I see it not only as a deconstruction of westerns but as a deconstruction of the entire film medium itself. In many ways, "gbu" is essentially a minimalist film. It takes everything you would find in a typical movie and reduces it to its bare essentials. The characters are reduced to moral labels, and the plot is basically an excuse to get them to interact until they are finally pit against each other. Even being so simple, it is everything that a great movie should ever hope to be. By deconstructing the entire film medium, it defines the heart of every movie ever made, leaves everything else out, and blows it up to epic proportions with the use of amazing storytelling.
If The Good, The Bad, and The Ugly is meant to be a prequel to A Fistful Of Dollars and For A Few Dollars More — which can be inferred by the Civil War aspect of its story and the Man With No Name not having his famous poncho until the end of the movie — then why does Clint Eastwood's character still do bounty hunting? At the end of the movie Blondi (as Tuco calls him) walks off with 100,000 dollars, which if adjusted for inflation and interest would make him a multimillionaire in today's money, he should have been able to live a fairly easy life after that. He is shown to be an opportunist so I guess that much money wasn't enough for him?
Maybe someone set upon him and took the money.
Or he could be one of those types of guys who can't live the quiet, easy life; tried it, got restless, ended up riding into the wild again.
Shouldn't Tuco have noticed his gun was empty? He took it out of its holster just before the big climax, and any experienced gunman knows the difference between the weight of an empty gun or a loaded gun. And don't just say it's because he's stupid, because he actually made that gun and he's a master when it comes to street smarts.
Technically, he doesn't take it, he has it tied on a rope. When he "takes" it, he actually grabs the rope and pulls it up. That could have tricked him about the weight difference.
On that note would Tuco have tried to shoot Blondie if his gun did have bullets or was he going for an Enemy Mine where he and Blondie would double team Angel Eyes? Tuco came off as having some what of a Fire-Forged Friends thing going on with Blondie near the end.
He aims at Angel Eyes. The only question is would he have shot Blondie afterwards?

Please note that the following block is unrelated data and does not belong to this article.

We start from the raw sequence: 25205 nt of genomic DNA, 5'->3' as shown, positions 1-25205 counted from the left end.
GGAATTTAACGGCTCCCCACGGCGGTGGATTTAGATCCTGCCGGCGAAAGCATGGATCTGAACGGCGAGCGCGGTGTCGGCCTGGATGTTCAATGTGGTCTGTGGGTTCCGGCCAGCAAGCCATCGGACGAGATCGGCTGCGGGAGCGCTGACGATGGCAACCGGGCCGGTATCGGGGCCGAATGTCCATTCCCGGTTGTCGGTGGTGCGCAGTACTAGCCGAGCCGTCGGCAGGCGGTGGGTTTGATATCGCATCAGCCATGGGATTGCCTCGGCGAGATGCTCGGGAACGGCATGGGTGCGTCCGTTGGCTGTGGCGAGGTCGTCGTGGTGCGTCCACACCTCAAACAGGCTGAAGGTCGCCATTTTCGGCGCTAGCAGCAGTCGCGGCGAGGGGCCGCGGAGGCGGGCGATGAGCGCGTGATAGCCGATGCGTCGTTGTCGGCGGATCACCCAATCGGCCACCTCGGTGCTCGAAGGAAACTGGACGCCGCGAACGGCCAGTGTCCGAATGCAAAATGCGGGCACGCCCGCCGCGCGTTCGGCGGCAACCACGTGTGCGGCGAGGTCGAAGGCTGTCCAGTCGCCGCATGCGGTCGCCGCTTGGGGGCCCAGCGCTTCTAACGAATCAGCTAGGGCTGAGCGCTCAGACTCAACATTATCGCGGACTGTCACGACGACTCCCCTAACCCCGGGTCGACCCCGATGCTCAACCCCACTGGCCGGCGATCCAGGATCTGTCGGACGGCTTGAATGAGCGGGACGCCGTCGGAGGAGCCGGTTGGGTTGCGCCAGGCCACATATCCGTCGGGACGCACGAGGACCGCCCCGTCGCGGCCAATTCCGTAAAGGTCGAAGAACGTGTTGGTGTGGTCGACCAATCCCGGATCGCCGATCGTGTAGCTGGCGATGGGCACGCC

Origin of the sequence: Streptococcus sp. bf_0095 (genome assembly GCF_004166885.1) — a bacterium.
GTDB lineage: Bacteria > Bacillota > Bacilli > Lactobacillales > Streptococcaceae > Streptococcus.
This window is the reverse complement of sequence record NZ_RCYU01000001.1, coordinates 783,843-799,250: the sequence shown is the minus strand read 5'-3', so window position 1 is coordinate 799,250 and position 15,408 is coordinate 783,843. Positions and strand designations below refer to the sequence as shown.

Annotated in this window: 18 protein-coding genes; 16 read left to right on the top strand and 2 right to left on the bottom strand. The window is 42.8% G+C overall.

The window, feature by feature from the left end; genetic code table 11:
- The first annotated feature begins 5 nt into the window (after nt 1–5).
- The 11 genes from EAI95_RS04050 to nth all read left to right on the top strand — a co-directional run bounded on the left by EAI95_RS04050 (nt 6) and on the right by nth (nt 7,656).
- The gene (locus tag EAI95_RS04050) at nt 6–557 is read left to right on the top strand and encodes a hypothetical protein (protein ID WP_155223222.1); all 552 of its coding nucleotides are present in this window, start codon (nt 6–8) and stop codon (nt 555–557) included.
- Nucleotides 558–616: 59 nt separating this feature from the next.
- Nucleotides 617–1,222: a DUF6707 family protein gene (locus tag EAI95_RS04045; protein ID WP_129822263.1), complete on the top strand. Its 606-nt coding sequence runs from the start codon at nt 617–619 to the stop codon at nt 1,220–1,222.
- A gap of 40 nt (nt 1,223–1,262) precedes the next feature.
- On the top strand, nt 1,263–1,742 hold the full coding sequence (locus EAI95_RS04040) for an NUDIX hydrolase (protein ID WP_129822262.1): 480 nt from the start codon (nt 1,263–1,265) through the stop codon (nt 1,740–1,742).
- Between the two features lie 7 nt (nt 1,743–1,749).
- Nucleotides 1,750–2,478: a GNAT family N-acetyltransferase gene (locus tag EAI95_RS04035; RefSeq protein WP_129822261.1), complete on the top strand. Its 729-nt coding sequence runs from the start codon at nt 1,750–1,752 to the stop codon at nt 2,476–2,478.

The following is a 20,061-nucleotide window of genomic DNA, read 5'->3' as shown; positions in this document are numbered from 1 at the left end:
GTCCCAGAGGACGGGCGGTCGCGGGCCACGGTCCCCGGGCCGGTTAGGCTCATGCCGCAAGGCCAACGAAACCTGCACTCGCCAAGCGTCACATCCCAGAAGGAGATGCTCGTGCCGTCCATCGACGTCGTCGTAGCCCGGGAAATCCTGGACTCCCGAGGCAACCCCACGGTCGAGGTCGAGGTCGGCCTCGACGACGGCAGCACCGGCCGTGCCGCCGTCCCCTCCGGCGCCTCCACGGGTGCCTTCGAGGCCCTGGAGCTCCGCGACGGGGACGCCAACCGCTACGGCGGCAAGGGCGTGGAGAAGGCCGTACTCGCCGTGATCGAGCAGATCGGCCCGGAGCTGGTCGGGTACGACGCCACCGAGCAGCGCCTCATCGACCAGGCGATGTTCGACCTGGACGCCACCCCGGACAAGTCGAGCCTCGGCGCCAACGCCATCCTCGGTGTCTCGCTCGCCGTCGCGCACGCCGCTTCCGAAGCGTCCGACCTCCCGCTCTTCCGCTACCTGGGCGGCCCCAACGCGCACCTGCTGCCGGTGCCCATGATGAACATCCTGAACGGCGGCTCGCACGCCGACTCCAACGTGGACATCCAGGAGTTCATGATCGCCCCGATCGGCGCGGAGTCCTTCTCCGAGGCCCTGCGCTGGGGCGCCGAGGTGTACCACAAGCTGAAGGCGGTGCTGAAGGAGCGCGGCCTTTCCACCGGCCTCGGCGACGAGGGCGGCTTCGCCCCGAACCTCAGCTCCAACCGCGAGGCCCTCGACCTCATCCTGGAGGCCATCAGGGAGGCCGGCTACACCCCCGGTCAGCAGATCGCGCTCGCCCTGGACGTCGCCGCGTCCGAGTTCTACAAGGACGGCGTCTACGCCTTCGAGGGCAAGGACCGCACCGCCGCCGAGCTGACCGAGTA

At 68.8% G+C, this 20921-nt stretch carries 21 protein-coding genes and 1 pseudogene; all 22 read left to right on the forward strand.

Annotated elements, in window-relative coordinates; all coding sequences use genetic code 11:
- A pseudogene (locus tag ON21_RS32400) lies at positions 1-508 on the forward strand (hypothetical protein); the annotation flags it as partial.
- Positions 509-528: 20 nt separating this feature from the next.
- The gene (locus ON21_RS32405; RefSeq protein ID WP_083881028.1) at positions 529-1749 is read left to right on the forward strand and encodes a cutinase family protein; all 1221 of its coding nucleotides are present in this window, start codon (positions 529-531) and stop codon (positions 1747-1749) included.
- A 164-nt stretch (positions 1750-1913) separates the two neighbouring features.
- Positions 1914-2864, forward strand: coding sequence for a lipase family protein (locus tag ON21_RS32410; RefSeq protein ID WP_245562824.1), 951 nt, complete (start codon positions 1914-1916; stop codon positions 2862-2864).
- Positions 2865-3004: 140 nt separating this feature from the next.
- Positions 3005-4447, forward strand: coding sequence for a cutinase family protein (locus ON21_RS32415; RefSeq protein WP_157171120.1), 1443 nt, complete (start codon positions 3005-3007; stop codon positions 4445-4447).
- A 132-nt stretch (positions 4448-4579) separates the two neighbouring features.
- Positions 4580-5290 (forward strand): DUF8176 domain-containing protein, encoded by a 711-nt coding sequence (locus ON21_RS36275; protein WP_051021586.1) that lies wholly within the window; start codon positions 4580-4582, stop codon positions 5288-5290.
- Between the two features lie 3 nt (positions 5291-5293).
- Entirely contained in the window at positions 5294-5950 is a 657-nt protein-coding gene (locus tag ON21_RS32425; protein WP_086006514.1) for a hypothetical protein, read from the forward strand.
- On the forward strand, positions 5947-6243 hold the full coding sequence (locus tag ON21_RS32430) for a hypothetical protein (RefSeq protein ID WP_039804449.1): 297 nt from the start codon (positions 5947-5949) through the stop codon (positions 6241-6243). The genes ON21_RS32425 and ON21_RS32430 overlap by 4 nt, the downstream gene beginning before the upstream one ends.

He spent much of the movie's first half trying to kill him until Blondie accidentally got a secret Tuco needed, so I say he definitely would have killed him.
Is Tuco really guilty of the vast majority of the crimes he is accused of committing during each of the attempts to hang him? I'm not saying he isn't a criminal because he clearly is but morally speaking he doesn't seem all that different from Blondie's character and so I'm assuming he isn't necessarily all that bad a guy.
Considering the con he's running with Blondie, it wouldn't be surprising if he's claimed credit for some crimes he hasn't actually committed in order to drive up his bounty. Alternately, he is that bad a guy, and it just wasn't important for the plot that the audience actually see him committing those crimes.
Why did Tuco and Blondie need to blow up that bridge to get across the river? I assumed they weren't just leaving because they needed the bridge to get across, but then they destroyed the bridge to make the armies leave. Why? Why not just go up or downriver a bit and cross there? It's not like the armies wouldn't let them go, as soon as the bridge was destroyed they left without them.
They were conscripted for as long as that bridge was there- they were let go because the bridge was gone. Plus crossing up or downriver carries several dangers (eg. running into troops, running into Angel Eyes, stray mortar, etc.). But aside from all that, the battle for the bridge was "a senseless waste of human life", and Blondie at least has something of a conscience; Tuco less so, but he agrees that it would be better for everyone if the bridge vanished, and Blondie might just be a good / bad / ugly influence on him in that respect.
The battle was over control of the bridge. Without the bridge, there's no reason for either side to fight a pitched battle anymore, but both sides do still bombard the other with artillery after the bridge is destroyed.
The captain says he'd like to see the bridge destroyed because of the senselessness of fighting for it. When he was mortally wounded, Blondie decides to grant his dying wish.
Why do the Confederate prisoners play music for the camp guards when they know that every time they do, one of their own is tortured? If they refuse to play, the guards cannot beat up prisoners without it being heard throughout the camp, and it's not as if the guards can threaten them to play because the commandant is quite firmly against brutality and would probably stand up for his prisoners if only they would voice their fears and suspicions.
I think the implication is play unless you want to be next.
The scene where Tuco pulls the revolver from under the soap suds... how was it still operable? I didn't post this in Fridge Logic because some types of guns are waterproof... but I don't think such existed at the time the film is set?
It might have just been in the suds and not in the water itself.
When Tuco first makes his new gun, he listens to the clicks. It's possible he was checking if it was waterproof.
Blondie knew he had tampered with Tuco's gun, so the only threat to him in the duel was Angel Eyes. Why then did he wait so long for Angel Eyes to make the first move when he could have just shot him quickly? In fact, why call the duel at all if he could have just shot Angel Eyes while following Tuco to the graveyard?
The Man with No Name was playing a seriousBatman Gambit with Tuco. Yes, he unloaded Tuco's gun, but there was always the possibility of Tuco checking his gun at any point before the big stand off. Had Tuco checked, things would have been a lot more suspenseful. The Man with No Name knew this, and took the risk.